Slow down! Driving fast increases your risk of collisions

By October 31, 2023Food for thought

Whether you’re late for an appointment or work, rushing to pick up your kids from school or trying to get home to catch the game…speeding isn’t the answer. The faster a car moves, the higher its risk of being involved in a collision. Speeding is one of the biggest contributors to collisions on Mississauga roadways, which can cause fatal or life-changing injuries. The City of Mississauga is reminding drivers to be aware of the posted speed limits and obey the rules of the road.

“The faster you drive, the longer it takes for you to stop,” said Geoff Wright, Commissioner, Transportation and Works. “Driving fast reduces your time to think and react to an unexpected situation. Imagine driving, and a child darting out onto the road. If you were speeding, could you stop in time? This could mean the difference between life, death or a life-changing injury. This is why we’re focusing on addressing speeding in Mississauga to keep residents safe. The City has adopted the Vision Zero goal, which aims to eliminate all fatalities and serious injuries on roadways due to collisions.”

Yellow graphic that reads "The faster you drive, the longer it takes to stop"

According to data from Peel Regional Police, between 2015 to 2019, approximately 700 serious collisions were caused by aggressive driving, including speeding, on City-owned roads in Mississauga.

“Driving 20 km/h faster than the posted speed limit might not seem like a big deal, but research shows that if you hit a pedestrian while driving 50 km/h, their survival rate is less than 20 per cent. In comparison, at 30 km/h, their survival rate is 90 per cent,” said Laura Zeglen, Program Lead, Vision Zero. “As a driver, you control how fast you drive. Remember, driving the posted speed limit and to weather conditions is not only for your safety, but also the safety of others on the road.”

Yellow graphic that reads "There is a 9 in 10 chance of survival if hit by a vehicle travelling 30 km/h or lower. At 50 km/h, the survival drops to 1.5 in 10."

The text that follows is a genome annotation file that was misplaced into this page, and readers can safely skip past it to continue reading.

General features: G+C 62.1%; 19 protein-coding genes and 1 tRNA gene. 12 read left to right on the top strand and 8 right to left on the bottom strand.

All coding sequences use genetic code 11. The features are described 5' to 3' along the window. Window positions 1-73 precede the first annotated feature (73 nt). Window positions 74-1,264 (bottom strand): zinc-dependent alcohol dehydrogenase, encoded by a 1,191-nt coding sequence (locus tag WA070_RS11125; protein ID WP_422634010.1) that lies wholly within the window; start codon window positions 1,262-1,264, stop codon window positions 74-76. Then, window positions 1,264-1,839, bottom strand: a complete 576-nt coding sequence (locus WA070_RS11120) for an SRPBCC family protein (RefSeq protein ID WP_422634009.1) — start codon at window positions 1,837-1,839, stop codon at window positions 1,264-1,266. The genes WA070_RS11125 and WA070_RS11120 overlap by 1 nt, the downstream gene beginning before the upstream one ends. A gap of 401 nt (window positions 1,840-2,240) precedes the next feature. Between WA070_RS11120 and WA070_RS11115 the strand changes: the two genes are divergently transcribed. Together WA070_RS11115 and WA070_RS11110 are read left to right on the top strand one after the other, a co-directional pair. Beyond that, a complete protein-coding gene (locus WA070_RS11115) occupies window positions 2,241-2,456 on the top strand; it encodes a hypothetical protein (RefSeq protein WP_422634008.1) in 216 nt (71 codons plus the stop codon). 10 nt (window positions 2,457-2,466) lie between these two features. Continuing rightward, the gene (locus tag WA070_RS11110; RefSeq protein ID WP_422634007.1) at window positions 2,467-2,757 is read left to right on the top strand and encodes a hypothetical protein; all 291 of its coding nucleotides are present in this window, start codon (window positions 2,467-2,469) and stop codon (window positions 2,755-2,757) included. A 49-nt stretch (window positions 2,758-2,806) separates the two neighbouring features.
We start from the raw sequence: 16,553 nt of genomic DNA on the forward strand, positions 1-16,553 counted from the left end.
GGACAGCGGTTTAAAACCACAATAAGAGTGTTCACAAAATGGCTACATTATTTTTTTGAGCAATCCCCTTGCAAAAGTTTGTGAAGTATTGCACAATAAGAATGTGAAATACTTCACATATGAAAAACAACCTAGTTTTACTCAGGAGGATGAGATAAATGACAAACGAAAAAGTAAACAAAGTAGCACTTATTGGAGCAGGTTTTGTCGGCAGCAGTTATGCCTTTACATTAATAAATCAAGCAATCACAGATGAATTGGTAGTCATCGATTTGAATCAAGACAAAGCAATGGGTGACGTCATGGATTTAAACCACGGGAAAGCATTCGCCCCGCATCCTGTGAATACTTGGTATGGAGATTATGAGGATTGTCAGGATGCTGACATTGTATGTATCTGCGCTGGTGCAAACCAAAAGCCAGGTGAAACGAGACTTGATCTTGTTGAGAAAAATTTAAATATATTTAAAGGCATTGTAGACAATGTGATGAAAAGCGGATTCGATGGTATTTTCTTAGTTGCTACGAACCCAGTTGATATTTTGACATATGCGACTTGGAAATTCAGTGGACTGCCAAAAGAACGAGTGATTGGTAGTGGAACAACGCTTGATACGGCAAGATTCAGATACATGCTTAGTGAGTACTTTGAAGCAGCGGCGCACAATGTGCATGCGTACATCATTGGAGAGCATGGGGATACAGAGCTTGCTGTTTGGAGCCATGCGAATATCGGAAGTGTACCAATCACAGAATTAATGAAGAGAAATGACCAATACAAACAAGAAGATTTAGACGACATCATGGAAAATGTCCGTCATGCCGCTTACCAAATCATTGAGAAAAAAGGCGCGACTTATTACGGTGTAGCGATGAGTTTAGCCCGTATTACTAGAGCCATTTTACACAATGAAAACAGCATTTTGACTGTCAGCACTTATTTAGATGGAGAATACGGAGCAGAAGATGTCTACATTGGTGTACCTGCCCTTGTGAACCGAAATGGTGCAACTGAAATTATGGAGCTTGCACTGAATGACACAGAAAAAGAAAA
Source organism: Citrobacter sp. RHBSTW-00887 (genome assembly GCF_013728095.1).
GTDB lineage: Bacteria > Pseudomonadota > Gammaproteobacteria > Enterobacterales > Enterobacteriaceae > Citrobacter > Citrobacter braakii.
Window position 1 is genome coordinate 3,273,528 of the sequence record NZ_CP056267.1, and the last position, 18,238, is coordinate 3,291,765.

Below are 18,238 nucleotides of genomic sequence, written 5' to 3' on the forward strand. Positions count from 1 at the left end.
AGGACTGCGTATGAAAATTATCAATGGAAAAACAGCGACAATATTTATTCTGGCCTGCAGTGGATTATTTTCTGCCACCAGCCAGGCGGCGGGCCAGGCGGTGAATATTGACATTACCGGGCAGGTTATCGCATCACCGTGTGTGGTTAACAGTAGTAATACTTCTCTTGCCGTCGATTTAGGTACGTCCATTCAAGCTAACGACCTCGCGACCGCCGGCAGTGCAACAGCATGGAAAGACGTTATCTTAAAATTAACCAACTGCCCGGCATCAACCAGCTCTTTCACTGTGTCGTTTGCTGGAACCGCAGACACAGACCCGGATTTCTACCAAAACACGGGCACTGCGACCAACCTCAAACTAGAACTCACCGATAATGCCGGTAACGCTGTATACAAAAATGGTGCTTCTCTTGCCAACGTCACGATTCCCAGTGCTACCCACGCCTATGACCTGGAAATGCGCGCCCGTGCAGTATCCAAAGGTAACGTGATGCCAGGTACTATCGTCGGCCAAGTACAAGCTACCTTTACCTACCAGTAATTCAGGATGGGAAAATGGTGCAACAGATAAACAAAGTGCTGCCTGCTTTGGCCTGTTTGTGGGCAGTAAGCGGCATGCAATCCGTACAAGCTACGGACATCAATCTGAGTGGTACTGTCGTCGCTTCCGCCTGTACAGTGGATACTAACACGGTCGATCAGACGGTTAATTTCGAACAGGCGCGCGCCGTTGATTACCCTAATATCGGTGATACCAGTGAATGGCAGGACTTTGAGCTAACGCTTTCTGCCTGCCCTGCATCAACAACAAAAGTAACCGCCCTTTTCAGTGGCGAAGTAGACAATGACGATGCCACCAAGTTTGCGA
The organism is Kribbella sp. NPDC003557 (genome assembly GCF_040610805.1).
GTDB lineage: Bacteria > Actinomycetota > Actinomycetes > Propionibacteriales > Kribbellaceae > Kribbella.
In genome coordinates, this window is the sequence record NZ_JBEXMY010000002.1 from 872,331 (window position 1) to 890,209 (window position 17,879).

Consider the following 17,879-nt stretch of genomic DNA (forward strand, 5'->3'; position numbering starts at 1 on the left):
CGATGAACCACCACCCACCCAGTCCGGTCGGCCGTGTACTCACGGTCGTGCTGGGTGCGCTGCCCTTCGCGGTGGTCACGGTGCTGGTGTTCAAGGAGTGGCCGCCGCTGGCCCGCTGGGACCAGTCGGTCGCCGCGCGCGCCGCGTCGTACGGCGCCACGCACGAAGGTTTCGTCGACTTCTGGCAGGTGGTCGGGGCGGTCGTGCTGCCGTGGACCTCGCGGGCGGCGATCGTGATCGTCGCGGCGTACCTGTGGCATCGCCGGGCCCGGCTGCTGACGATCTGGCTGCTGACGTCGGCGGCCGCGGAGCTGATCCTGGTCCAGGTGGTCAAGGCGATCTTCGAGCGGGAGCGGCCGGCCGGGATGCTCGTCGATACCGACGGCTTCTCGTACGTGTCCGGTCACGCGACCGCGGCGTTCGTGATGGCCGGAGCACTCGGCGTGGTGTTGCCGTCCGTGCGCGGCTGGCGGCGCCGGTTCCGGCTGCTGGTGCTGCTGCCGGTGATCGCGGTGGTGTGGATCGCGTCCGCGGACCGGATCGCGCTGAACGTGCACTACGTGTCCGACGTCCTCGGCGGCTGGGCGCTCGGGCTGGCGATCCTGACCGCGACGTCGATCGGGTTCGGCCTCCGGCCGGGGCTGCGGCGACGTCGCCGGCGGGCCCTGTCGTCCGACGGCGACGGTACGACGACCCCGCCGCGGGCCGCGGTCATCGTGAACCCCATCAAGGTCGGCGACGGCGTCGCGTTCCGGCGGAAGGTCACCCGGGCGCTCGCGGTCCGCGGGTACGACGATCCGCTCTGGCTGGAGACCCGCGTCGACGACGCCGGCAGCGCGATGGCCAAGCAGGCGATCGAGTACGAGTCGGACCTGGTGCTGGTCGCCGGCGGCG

According to the Transportation Association of Canada, the maximum speed to prevent serious injury or death in an impact with a pedestrian is 30 km/h. The maximum speed to prevent serious injury or death in a collision with another car is 50 km/h.

Yellow graphic with text that reads "Highest speeds you can survive in a collision without serious injuries." At the bottom, it shows 3 different images of different collisions and text that reads "Side impact with a tree - 30km/h, side impact with a car - 50 km/h and front impact with a pedestrian - 30 km/h."

The City is working with its community partners to address speeding to raise awareness about the dangers of speeding, educate drivers on slowing down and inform the public about new measures to slow down drivers. Here are some of the measures which have been implemented to prevent speeding and protect vulnerable road users including pedestrians and cyclists:

To learn more about how the City is encouraging drivers to slow down and other Vision Zero initiatives and actions, visit

If you see a vehicle involved in dangerous and aggressive behaviour, you can report it to Peel Regional Police’s Road Watch program online:


Vision Zero aims to create safer roads for everyone in Mississauga. In 2021, the City of Mississauga launched its Vision Zero Action Plan with 99 actions to help reach Vision Zero. Vision Zero is a long-term goal of zero fatalities and serious injuries due to collisions on roadways that countries around the world have adopted. The plan provides City staff with actions to apply to their current, ongoing and future projects to help reach Vision Zero.